This past weekend, in the spur of the moment, I whisked down to Seattle to meet up with my dearest friend Rebecca for a mini girls get-away. Rebecca is married to an American and has lived in the USA for the last nine years. As life has changed and families have grown it has become harder to widdle out "girl time." So, with 24 hours to ourselves we met up in downtown Seattle and had a wonderful time together.
Rebecca & I have been friends since the beginning of grade eight and have truly journeyed through life together. We've graduated high school & university, found Rebecca's birth parents, mourned the loss of my mom, gotten married, had babies, gained weight, lost weight, had every color hair and every style of hair, talked daily and not talked for weeks.
Rebecca & I have a true authentic friendship.....we've seen the good and the bad in each other and love one another for it. We have an understanding that we pick up where we left off - regardless if that was a week since we spoke or a month. Monday morning she forwarded me a daily devotional she got via email....it was so timely and so true, I thought it was perfect to share with the blogging world:
Authentic Friendships by Rick Warren
But if we live in the light, as God is in the light, we can share fellowship with each other. Then the blood of Jesus, God's Son, cleanses us from every sin. If we say we have no sin, we are fooling ourselves, and the truth is not in us. 1 John 1:7-8 (NCV)
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In Christian fellowship people should experience authenticity.
Authentic fellowship is not superficial, surface-level chit-chat. It's genuine, heart-to-heart, sometimes gut-level, sharing. It happens when people get honest about who they are and what is happening in their lives. They share their hurts, reveal their feelings, confess their failures, disclose their doubts, admit their fears, acknowledge their weaknesses, and ask for help and prayer. Authenticity is the exact opposite of what you find in many churches. Instead of an atmosphere of honesty and humility, there is pretending, role-playing, politicking, superficial politeness, and shallow conversation. People wear masks, keep their guard up, and act as if everything is rosy in their lives. These attitudes are the death of real friendship. It's only as we become open about our lives that we experience authentic fellowship.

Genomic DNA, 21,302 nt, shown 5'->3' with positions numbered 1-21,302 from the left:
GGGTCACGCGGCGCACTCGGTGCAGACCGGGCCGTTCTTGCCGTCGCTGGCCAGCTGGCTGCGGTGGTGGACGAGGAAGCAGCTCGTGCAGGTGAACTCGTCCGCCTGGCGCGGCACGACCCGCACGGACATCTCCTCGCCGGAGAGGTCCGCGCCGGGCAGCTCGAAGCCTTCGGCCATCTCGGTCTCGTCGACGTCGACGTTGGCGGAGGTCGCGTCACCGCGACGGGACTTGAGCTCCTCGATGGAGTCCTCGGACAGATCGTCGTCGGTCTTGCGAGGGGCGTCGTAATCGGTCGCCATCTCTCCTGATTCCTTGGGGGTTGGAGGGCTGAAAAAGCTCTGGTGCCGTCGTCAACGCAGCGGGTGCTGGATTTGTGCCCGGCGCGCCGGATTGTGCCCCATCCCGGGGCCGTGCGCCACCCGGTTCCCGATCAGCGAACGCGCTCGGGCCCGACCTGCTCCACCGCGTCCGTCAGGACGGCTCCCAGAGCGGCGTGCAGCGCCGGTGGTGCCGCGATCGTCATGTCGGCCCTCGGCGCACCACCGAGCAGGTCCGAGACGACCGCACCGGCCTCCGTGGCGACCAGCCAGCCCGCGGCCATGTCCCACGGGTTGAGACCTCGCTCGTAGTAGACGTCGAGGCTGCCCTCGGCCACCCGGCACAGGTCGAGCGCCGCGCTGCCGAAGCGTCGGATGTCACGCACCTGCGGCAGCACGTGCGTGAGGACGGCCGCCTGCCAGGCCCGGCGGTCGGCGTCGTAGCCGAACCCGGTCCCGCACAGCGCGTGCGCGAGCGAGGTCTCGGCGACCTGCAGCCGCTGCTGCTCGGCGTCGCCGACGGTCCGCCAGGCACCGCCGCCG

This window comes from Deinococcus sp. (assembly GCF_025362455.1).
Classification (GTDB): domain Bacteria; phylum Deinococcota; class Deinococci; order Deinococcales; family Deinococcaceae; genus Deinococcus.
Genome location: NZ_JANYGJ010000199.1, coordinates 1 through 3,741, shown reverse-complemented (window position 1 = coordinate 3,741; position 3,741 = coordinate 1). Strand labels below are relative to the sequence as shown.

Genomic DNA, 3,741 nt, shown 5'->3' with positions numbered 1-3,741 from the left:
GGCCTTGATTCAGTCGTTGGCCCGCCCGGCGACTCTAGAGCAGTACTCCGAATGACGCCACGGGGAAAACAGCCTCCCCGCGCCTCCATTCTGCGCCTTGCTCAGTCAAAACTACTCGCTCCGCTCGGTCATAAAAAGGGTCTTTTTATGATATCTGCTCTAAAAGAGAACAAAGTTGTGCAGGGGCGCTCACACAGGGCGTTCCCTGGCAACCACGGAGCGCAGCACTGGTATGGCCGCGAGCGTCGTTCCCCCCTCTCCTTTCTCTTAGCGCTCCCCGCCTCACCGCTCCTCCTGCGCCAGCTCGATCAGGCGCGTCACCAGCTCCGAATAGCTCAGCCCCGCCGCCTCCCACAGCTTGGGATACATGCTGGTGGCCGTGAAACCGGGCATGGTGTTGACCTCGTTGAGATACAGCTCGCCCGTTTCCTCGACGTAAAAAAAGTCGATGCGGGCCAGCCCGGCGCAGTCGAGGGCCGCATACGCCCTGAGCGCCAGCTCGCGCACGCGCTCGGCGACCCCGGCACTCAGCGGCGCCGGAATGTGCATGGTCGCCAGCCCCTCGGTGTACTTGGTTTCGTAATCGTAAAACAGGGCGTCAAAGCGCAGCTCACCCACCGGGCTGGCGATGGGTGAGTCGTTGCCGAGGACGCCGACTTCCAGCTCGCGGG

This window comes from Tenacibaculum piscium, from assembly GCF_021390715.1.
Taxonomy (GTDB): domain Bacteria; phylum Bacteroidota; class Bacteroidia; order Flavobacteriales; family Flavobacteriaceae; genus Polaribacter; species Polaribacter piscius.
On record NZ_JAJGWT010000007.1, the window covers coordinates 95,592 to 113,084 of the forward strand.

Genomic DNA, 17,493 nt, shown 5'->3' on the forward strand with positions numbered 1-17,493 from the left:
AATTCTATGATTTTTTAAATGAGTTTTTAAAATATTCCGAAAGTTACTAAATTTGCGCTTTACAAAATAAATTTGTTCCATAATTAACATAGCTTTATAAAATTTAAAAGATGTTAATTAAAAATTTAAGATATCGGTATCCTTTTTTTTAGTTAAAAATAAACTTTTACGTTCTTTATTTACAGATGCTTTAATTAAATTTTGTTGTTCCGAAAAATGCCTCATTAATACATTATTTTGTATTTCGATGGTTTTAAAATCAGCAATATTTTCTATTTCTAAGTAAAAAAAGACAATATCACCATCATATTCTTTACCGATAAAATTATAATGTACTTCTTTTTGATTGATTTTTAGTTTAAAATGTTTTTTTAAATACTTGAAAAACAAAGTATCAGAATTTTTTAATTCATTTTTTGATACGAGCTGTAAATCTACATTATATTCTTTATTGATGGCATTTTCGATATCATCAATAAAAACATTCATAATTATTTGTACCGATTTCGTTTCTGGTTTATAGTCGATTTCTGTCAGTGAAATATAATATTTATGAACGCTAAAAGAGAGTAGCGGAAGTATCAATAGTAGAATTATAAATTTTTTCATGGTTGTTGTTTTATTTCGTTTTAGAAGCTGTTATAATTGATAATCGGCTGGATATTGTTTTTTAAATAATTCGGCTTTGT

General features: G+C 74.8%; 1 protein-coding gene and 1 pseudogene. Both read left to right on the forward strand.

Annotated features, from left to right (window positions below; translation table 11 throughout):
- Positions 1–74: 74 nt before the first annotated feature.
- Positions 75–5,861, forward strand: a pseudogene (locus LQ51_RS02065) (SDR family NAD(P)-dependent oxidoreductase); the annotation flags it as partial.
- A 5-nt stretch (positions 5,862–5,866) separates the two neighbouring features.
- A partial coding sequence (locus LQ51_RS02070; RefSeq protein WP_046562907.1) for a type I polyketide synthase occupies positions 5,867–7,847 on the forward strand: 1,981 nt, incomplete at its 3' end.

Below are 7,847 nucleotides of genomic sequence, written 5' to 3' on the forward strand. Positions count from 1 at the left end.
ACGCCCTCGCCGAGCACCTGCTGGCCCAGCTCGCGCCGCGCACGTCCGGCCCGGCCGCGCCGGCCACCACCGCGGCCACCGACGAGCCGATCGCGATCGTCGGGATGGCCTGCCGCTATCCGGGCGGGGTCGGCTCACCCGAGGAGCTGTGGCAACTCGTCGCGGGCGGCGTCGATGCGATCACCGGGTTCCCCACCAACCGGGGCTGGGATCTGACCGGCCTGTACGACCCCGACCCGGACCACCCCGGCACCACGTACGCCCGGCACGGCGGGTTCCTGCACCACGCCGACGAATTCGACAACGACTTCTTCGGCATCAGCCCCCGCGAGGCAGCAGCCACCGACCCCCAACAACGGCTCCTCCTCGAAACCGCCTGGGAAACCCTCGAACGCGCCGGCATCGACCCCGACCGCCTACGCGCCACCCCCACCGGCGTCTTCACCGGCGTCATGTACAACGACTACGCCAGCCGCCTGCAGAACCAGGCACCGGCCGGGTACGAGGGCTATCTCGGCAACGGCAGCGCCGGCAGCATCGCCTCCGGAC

The Bible says, "If we live in the light, as God is in the light, we can share fellowship with each other. . . . If we say we have no sin, we are fooling ourselves" (1 John 1:7-8 NCV).
The world thinks intimacy occurs in the dark, but God says it happens in the light. We tend to use darkness to hide our hurts, faults, fears, failures, and flaws. But in the light, we bring them all out into the open and admit who we really are.Of course, being authentic requires both courage and humility. It means facing our fear of exposure, rejection, and being hurt again.
Why would anyone take such a risk? Because it's the only way to grow spiritually and be emotionally healthy.
The Bible says, "Make this your common practice: Confess your sins to each other and pray for each other so that you can live together whole and healed" (James 5:16 MSG).
It was a reminder and confirmation of my heart's desire to always walk in honesty and live a truly authentic life with authentic relationships. It is so easy to stay in a place to comfort and familiarity but the blessings you find when you open yourself and dive in head first are so rewarding.
So I leave that with you today......are you investing in authentic friendships?